Bioethics, healthcare policy, and related issues.
The Sarah Palin nomination is so ludicrous it’s hard to grasp. People are still trying to get a handle on what it means, and what the relevant aspects of her tissue-thin background are. There’s been a lot of good commentary so far, including her relatively minor political experience, all of it in (literally) bush-league environs, and the obvious pandering – to pro-Hillary defectors and religious-right goons – that constitutes the only justification for her nomination. There is also her utter lack of background or preparation for assuming the Presidency without warning – as is her most important, and almost sole, Constitutional responsibility. And there is her apparent penchant for using her office and state agencies for personal vendettas. No doubt all of this will get more thoroughly aired, as it should. (My only fear is that McCain will come to his senses before the official nomination and force her to “reluctantly withdraw” to “spend more time with her family” – I want her on the GOP ticket!)
But there has been some other stuff entering into the discussion that I think is very ugly and ill-advised. Of course there have been some idiotic sexist remarks (and some equally idiotic attempted defenses of her “women’s work” as a qualification for President that are just as sexist in their condescension); that’s bad enough. And it’s hard to know just how to evaluate her “life story”, since much of her qualification for office – according to those who support her – is that she hunts moose and has a passle of kids. If they really think those are qualifications*, then it’s fair game to point out that they are not.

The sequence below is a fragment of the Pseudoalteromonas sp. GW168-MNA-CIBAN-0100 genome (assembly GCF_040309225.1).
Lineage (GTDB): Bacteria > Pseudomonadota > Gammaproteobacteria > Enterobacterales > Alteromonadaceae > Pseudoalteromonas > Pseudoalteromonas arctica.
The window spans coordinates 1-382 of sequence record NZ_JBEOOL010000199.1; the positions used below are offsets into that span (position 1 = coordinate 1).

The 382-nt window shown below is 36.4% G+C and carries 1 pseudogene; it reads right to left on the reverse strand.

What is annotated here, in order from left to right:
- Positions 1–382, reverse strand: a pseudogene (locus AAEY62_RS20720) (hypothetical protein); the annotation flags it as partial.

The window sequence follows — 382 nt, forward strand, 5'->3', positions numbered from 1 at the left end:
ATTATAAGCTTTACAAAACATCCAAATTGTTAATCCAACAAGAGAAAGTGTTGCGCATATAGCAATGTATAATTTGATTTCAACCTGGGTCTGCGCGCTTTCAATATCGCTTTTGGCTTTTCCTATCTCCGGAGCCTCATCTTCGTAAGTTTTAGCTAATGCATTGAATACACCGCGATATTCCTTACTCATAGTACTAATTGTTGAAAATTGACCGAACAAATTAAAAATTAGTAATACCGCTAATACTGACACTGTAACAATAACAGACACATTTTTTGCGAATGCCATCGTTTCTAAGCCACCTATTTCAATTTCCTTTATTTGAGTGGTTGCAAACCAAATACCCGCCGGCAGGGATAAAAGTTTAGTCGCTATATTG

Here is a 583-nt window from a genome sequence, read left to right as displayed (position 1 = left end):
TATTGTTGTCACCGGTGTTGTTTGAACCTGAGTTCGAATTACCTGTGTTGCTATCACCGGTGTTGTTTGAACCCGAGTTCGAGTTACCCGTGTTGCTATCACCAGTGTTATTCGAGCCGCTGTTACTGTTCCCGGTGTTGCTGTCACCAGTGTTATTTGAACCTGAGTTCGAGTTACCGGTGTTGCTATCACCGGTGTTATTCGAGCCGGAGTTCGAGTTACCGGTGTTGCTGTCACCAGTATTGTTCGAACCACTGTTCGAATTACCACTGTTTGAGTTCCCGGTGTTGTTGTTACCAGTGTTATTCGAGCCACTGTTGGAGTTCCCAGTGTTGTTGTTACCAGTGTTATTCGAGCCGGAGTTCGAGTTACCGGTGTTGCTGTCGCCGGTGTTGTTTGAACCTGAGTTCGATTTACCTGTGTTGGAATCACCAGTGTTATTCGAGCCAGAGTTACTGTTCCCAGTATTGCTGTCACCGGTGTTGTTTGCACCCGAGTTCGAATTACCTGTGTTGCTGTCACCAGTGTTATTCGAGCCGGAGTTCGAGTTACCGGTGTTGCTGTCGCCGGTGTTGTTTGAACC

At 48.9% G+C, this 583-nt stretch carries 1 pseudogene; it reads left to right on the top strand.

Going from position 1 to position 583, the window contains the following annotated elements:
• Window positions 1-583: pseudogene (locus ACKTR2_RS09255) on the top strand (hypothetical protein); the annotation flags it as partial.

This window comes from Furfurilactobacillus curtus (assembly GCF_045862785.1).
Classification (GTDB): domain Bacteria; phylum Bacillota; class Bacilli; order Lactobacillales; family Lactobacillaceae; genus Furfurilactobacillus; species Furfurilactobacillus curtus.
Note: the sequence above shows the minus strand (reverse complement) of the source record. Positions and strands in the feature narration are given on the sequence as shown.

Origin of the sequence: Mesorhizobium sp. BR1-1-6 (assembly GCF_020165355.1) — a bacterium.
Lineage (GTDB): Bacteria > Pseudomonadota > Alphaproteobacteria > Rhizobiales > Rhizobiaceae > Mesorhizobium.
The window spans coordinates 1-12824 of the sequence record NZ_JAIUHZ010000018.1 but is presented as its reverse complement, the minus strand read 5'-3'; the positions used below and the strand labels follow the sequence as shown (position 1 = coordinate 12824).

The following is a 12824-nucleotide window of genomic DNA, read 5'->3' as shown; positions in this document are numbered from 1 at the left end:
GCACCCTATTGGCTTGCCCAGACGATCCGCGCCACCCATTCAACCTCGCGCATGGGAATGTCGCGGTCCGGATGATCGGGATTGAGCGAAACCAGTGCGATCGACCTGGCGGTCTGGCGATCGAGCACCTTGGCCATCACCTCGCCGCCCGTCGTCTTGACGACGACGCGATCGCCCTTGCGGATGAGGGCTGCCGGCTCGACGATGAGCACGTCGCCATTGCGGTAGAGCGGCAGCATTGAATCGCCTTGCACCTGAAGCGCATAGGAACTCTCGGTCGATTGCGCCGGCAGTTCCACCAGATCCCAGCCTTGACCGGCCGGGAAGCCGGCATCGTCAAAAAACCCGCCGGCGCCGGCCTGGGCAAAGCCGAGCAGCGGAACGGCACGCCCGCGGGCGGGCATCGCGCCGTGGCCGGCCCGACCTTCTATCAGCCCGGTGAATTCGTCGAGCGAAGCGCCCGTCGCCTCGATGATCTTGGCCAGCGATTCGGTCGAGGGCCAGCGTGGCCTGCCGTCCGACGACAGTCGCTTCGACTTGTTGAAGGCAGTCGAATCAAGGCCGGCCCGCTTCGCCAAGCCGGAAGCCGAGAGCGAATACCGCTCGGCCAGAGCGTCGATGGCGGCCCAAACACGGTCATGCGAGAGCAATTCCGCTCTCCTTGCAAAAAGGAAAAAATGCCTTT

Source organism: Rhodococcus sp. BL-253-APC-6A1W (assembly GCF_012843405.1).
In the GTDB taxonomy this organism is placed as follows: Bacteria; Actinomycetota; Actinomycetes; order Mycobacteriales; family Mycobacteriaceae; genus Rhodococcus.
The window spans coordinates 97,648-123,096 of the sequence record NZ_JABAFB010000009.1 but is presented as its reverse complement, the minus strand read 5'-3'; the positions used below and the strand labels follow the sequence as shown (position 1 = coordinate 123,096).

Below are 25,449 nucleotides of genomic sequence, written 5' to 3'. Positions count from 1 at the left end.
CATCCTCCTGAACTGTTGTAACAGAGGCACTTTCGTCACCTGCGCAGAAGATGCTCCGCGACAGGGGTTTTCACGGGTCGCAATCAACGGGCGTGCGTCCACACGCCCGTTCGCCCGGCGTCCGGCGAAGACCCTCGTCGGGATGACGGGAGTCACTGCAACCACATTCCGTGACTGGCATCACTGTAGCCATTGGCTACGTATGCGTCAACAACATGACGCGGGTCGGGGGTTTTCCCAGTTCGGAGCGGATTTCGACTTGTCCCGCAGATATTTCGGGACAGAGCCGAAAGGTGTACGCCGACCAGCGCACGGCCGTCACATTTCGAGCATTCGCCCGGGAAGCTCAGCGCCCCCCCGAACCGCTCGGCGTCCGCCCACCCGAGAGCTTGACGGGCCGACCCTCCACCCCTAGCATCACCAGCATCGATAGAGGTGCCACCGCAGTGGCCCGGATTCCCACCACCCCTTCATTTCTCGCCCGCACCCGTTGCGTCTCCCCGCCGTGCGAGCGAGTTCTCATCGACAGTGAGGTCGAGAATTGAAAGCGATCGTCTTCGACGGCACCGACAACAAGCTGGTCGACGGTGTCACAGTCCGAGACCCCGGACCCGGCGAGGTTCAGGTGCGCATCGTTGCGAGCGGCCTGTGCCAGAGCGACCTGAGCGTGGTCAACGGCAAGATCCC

But there are other personal issues that are not fair game.
I hardly like to even bring the subject up, but it should be confronted. There are all kinds of weird rumors going around about Palin and her kids. Many people have suggested that her last child, born when Palin was 44 years old and not known to have been pregnant at the time, was actually the child of Palin’s oldest teenage daughter, who had dropped out of school claiming illness for over 6 months leading up to the birth. In addition, that child was born with Down Syndrome, and
some other clown is now posting suggesting that that condition was the result of Sarah Palin’s behavior during the pregnancy. Alan Colmes has suggested Palin could have endangered the fetus by traveling more than 9 hours to a rural Alaskan hospital, rather than go to any of the many larger and closer hospitals, while supposedly in labor. (Note that the two rumors conflict with one another.)
Aside from this being a highly personal issue (and, if the rumor about the teenage mother is true, then apparently something the family does not want to acknowledge), it’s hard to see what legitimate relevance it has. Once, this would have been a career-killing scandal; thankfully, as the result of progressive social activism and the victories for women’s reproductive freedom that Palin herself opposes, there are now many options for forming families, and one’s personal choices in that regard are granted much more respect. Ironically, it is only Palin’s own base that would find anything scandalous in this. But it can certainly be used to create discomfort for the candidate and her family, and, again, among all the irrelevant lightweight issues Palin brings to the campaign, this seems to bear no relation to the question of her fitness for office.